While fashion may make you look and feel good, it's not having that same effect on the planet.
In the past decade the conversation around sustainable fashion practices when it comes to protecting the environment and the people who produce it has evolved.
More than 400% more clothing is made now than 20 years ago, with 97% outsourced to poor nations where factory owners compete on price for contracts and regulation is lax, leading to discarded clothing piling up in landfills and harmful chemical runoff from factories.
Actress Rosario Dawson and former Bottega Veneta executive, Abrima Erwiah created Studio 189 in order to create jobs and stop the depletion of the world through fashion.
"Fashion is the second largest polluter on the planet. So, we need to have this conversation in the fashion industry more than anything. And it's really critically important that we collaborate on it," said Dawson.
"You can't sell to people who can't live and breathe, and you can't continue to pull resources out of places like it's, like, you know, we're not in a cyclical space but treating it like they're finite. You know, we have to be going back to our roots and recognizing how we can work with lovingly with the planet so that we have something to pass on to our children," she added.
The duo produces their brand in Africa with a mission to "focus on empowerment, creating jobs and supporting education and skills training and partners with organizations such as the United Nations ITC Ethical Fashion Initiative."
Erwiah said the process to produce eco-friendly products is hard, but ultimately necessary.
"You're growing natural dyes, you know, and like how do you dispose of it. If you don't dispose of the items in a proper way you feel it. You have to really think about what are you doing with your waste? Like when we make clothes in the factory. We don't throw away anything. Literally nothing," Eriah explained.
Sustainable fashion journalist and founder of ECOCULT.COM, Alden Wicker said fashion has an enormous ecological footprint.
"Fashion industry is involved in the Amazon fires that are going on right now because they're being cleared for cattle which are raised to provide meat but also leather for the fashion industry. It's involved in giving dignified work to women around the world. It's involved in animal protection, it's involved in cotton farming for millions of farmers in India and it's involved in water protection. It's involved in everything, if you can revolutionize the fashion industry you can touch so many things in a positive way."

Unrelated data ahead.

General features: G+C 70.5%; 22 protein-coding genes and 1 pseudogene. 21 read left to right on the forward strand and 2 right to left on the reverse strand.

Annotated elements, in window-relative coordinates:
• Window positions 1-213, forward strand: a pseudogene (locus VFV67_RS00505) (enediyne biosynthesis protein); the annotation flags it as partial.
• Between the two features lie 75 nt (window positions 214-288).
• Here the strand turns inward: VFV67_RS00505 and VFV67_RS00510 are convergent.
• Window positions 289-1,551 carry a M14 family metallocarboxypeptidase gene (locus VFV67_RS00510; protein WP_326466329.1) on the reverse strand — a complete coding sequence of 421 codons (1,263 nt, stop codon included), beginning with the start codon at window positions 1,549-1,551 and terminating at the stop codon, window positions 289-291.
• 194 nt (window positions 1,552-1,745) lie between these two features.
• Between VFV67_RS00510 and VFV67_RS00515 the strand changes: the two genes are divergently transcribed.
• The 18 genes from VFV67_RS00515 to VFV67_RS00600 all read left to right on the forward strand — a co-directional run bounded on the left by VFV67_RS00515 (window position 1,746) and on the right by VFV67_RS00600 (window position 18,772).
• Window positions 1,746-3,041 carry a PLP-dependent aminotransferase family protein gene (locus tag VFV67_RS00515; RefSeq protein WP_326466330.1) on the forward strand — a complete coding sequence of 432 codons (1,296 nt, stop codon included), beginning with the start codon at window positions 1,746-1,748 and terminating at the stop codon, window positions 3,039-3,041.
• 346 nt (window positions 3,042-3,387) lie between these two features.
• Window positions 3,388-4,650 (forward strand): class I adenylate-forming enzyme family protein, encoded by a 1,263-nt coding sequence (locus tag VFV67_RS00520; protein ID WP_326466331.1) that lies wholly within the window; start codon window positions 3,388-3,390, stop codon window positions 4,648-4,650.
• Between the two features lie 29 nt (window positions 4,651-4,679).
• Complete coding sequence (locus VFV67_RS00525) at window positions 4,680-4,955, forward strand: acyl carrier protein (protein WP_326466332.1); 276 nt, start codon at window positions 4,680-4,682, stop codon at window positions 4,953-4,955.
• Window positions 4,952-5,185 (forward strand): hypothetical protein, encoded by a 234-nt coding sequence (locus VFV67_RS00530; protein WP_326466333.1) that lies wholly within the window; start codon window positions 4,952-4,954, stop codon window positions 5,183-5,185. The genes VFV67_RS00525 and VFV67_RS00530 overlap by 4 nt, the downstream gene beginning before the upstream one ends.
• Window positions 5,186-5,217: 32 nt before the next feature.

Auto maker Hyundai is showed its commitment to protecting the environment by launching Re:Style at New York Fashion Week in September. The initiative, which works with designers who believe in sustainability, teamed up with Zero + Maria Cornejo for a 15-piece capsule collection.
"We think it's very important today for our brand to really pay homage and lean in on sustainability and sustainability today is so very important for us and many companies. So, we thought that this collaboration around upcycling, taking ingredients form our work that isn't used any longer and really join forces with someone like Maria, who already has this really great sustainability platform," said Hyundai Motors America Chief Marketing Officer, Dean Evans.
The line was created using leftover leather from the car company's car seat waste, as well as upcycled fabrics from the fashion designer.
"The aim of this collaboration was actually to spotlight the fact that big companies like Hyundai and countless small companies like ours, we both produce a certain amount of waste and that waste can be used up. It doesn't have to be discarded. It could find a new life. It's about recreating, reimagining, recycling. It's about basically getting creative with things that usually would be discarded," said Maria Cornejo.
Fashion mainstay brands like Badgley Mischka are making shifts in how they produce their garments.
"I can't tell you the efforts we go through, it's such a different business then it was, even five years ago. The factories we use are no waste manufacturing plants where everything is recycled. Whatever isn't in your product becomes packaging. I can't tell you how stringent the rules are on all of our printing and dying practices," said Mark Badgley.
Design veteran Michael Kors said his company is actively formulating a comprehensive plan to talk about sustainability, but also stressed the importance of investment dressing: "The least sustainable thing that any human being can do is engage in fast fashion and wear it once."
(Production: Hussein Al Waaile / Andrew Hofstetter / Roselle Chen / Alicia Powell)